Just a bit further on the Nathanael Greene Academy showed up and I stopped to look around. It’s closed for vacation so no one objected. In this part of the country special schools like these are commonplace but in Oregon they’ve never seemed to catch on for some reason.

The busiest traffic I had to deal with was around Athens which is a typical big city with all the trappings. With the advent of the holiday weekend approaching there was an abundance of police cruisers working the area; I spotted several in some very sneaky locations preying on the unsuspecting public. I understand the need for traffic control but somehow I don’t like the feeling of being watched. I was glad when the short stint I had to do on the freeway was over and I could return to the back roads again.
Thirsty beast refuses to run without benzino...

Highway 60 took me into the area of the Appalachians where Suches is located and the road was endless tight curves. For the most part the speed limit is set at 35 – 45 mph which is good; otherwise it would be a deadly passage. By the time I reached Suches it was late afternoon and I had a bit of a disappointment to deal with; I’d thought there would be a town where I could stay the night but instead it’s just an area to visit. The nearest town of any size was another 30 miles away with much of the road having the same curves as before.

Now Green Girl is a nice enough bike, comfortable to slog along on but when it comes to riding the twisties she’s a bit on the uh, portly side and the going gets slow. Not that I mind dialing things down a bit but I don’t like to hold people up so I was glad there wasn’t more traffic than there was.

An odd bit of luck let me see Cherokee Princess Trahlyta’s grave. Her rocky gravesite was along the roadside going up the mountain and it was a bit tricky getting Green Girl all gathered up and turned around but I managed. The road is narrow right there and there’s an intersection that seems to confuse a lot of riders including me. I found a small place to park and took the photos but couldn’t find a rock to add to the growing grave marker pile. Maybe all the good fortune has been used up?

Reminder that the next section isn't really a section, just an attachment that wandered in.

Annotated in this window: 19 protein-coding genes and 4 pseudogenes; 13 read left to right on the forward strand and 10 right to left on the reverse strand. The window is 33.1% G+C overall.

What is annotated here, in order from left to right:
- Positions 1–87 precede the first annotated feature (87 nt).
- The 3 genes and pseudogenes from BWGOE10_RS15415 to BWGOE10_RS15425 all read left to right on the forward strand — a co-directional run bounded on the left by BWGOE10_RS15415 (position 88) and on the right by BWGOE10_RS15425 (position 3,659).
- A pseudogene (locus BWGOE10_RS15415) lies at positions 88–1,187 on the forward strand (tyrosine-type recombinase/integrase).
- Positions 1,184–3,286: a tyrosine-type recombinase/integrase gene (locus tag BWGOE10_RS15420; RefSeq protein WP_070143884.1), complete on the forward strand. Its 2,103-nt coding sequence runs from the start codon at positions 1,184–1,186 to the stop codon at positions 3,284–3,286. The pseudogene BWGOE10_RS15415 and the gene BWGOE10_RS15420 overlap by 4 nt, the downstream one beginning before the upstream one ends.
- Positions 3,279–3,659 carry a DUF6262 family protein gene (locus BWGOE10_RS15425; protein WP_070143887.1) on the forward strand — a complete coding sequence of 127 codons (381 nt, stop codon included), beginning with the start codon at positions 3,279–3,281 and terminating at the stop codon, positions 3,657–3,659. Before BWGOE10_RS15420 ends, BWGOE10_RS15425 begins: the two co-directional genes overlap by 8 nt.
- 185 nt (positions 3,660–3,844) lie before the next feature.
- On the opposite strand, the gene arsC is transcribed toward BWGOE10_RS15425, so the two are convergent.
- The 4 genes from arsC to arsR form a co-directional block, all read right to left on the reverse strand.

After clearing out of that area and realizing there was no town I queried Garmin & Company for suggestions on where to go for a room for the night and was directed to Blairsville. As I rode into town I had an ominous feeling I might be out of luck as there was a large group of classic cars hanging out and I knew there must be a show or rally going on.

I headed for the Best Western since it was close and when I found out they had rooms available I grabbed one. The receptionist told me the car group meets up here every month but they stay at another place which worked well for me and later, several other bikers.

She also recommended an Italian restaurant for dinner and it was just across the parking lot. After unloading my gear I walked over and had a nice dinner of Veal Parmesan, one of my favorites. Sadly I found out this is a dry county so there was no Vino to accompany the dinner. How un-Italian, eh? The waitress said there’s an election coming on July 20th to try and change that but she didn’t hold out much hope; said there were too many old people living in town. Then she looked at me more closely and disappeared. Cute. Little snit.

One thing for sure, the people supporting the change from the county's current dry status have their work cut out for them. Everywhere you look in this town you see churches and that usually means resistance to change, especially when it comes to booze. I was told there have been several special ballots already and none have done very well. Hey I didn't miss it, I had two big glasses of sweet southern iced tea.

So there ya go, tomorrow I’m doing the Tail of the Dragon if I can find it, and after that the Cherohala highway on my way to meet Doug. It should be quite a day.


  1. I used the same strategy to stay off the Interstates: pick a little town on a state route and hope the Garmin behaves. Even with the setting "No Interstates", my Zumo would sometimes take me on them.

  2. Happy 4th of July Larry.
    You look like a lobster, you're so damned sunburned. A few blue stripes and some stars / bars and yall'll be right at home down yonder.